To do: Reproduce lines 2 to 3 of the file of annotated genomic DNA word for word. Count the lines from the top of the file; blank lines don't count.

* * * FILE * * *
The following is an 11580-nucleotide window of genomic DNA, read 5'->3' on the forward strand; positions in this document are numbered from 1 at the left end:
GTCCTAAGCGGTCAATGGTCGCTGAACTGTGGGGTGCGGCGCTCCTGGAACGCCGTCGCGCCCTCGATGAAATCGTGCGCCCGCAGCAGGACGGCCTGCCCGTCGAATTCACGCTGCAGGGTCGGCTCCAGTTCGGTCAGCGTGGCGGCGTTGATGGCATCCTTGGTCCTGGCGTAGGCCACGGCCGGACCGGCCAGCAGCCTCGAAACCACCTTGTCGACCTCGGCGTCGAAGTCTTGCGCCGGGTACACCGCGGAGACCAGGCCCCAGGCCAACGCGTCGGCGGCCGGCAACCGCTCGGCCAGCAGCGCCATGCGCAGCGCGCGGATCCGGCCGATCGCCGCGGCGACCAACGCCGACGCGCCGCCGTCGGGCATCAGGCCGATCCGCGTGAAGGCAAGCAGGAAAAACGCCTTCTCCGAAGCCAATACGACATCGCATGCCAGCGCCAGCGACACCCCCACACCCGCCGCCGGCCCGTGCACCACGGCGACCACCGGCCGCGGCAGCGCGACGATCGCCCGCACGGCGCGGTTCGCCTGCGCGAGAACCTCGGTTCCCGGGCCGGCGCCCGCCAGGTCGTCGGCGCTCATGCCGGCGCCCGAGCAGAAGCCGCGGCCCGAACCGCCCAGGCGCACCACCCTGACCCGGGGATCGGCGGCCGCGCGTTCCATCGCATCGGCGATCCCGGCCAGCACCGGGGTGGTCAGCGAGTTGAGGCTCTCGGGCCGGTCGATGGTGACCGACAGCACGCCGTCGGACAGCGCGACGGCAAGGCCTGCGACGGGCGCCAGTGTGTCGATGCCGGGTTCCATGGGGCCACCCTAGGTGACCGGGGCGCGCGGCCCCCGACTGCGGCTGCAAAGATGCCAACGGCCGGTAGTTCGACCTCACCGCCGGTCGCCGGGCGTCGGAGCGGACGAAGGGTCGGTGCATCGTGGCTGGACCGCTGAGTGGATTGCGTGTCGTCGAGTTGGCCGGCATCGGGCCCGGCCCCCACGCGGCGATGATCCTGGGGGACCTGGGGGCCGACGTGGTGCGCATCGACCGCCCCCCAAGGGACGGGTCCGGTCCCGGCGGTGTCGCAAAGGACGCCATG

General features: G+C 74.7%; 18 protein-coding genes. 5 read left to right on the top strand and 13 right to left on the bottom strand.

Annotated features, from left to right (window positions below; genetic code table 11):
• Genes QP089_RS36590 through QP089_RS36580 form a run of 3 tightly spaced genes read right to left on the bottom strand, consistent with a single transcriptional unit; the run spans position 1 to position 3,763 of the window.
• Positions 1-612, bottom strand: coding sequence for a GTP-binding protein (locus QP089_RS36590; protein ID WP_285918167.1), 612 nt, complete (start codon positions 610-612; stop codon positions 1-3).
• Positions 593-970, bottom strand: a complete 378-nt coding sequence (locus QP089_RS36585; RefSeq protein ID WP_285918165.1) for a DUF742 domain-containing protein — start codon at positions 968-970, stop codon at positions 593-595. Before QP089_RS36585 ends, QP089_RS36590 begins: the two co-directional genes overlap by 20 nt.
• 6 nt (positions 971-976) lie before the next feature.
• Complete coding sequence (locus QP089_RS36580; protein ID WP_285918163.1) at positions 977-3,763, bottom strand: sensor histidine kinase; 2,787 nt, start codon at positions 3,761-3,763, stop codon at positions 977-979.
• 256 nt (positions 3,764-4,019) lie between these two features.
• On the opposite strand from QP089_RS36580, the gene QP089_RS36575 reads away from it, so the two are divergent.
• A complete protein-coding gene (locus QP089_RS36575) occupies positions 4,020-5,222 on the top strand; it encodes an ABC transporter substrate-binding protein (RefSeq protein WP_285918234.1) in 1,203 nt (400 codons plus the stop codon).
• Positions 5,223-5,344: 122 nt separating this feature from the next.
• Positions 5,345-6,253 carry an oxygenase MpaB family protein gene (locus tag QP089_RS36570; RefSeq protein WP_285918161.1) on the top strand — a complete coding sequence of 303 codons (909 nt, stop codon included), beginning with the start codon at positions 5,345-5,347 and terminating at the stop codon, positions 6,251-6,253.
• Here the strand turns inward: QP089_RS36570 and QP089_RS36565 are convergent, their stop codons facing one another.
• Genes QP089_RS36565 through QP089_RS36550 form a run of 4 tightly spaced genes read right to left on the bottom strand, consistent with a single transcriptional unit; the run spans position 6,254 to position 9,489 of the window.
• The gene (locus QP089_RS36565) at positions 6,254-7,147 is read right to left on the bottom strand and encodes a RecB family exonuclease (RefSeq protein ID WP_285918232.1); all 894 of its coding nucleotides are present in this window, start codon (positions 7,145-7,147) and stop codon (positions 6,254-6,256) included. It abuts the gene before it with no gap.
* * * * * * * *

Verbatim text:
GTCCTAAGCGGTCAATGGTCGCTGAACTGTGGGGTGCGGCGCTCCTGGAACGCCGTCGCGCCCTCGATGAAATCGTGCGCCCGCAGCAGGACGGCCTGCCCGTCGAATTCACGCTGCAGGGTCGGCTCCAGTTCGGTCAGCGTGGCGGCGTTGATGGCATCCTTGGTCCTGGCGTAGGCCACGGCCGGACCGGCCAGCAGCCTCGAAACCACCTTGTCGACCTCGGCGTCGAAGTCTTGCGCCGGGTACACCGCGGAGACCAGGCCCCAGGCCAACGCGTCGGCGGCCGGCAACCGCTCGGCCAGCAGCGCCATGCGCAGCGCGCGGATCCGGCCGATCGCCGCGGCGACCAACGCCGACGCGCCGCCGTCGGGCATCAGGCCGATCCGCGTGAAGGCAAGCAGGAAAAACGCCTTCTCCGAAGCCAATACGACATCGCATGCCAGCGCCAGCGACACCCCCACACCCGCCGCCGGCCCGTGCACCACGGCGACCACCGGCCGCGGCAGCGCGACGATCGCCCGCACGGCGCGGTTCGCCTGCGCGAGAACCTCGGTTCCCGGGCCGGCGCCCGCCAGGTCGTCGGCGCTCATGCCGGCGCCCGAGCAGAAGCCGCGGCCCGAACCGCCCAGGCGCACCACCCTGACCCGGGGATCGGCGGCCGCGCGTTCCATCGCATCGGCGATCCCGGCCAGCACCGGGGTGGTCAGCGAGTTGAGGCTCTCGGGCCGGTCGATGGTGACCGACAGCACGCCGTCGGACAGCGCGACGGCAAGGCCTGCGACGGGCGCCAGTGTGTCGATGCCGGGTTCCATGGGGCCACCCTAGGTGACCGGGGCGCGCGGCCCCCGACTGCGGCTGCAAAGATGCCAACGGCCGGTAGTTCGACCTCACCGCCGGTCGCCGGGCGTCGGAGCGGACGAAGGGTCGGTGCATCGTGGCTGGACCGCTGAGTGGATTGCGTGTCGTCGAGTTGGCCGGCATCGGGCCCGGCCCCCACGCGGCGATGATCCTGGGGGACCTGGGGGCCGACGTGGTGCGCATCGACCGCCCCCCAAGGGACGGGTCCGGTCCCGGCGGTGTCGCAAAGGACGCCATG

General features: G+C 74.7%; 18 protein-coding genes. 5 read left to right on the top strand and 13 right to left on the bottom strand.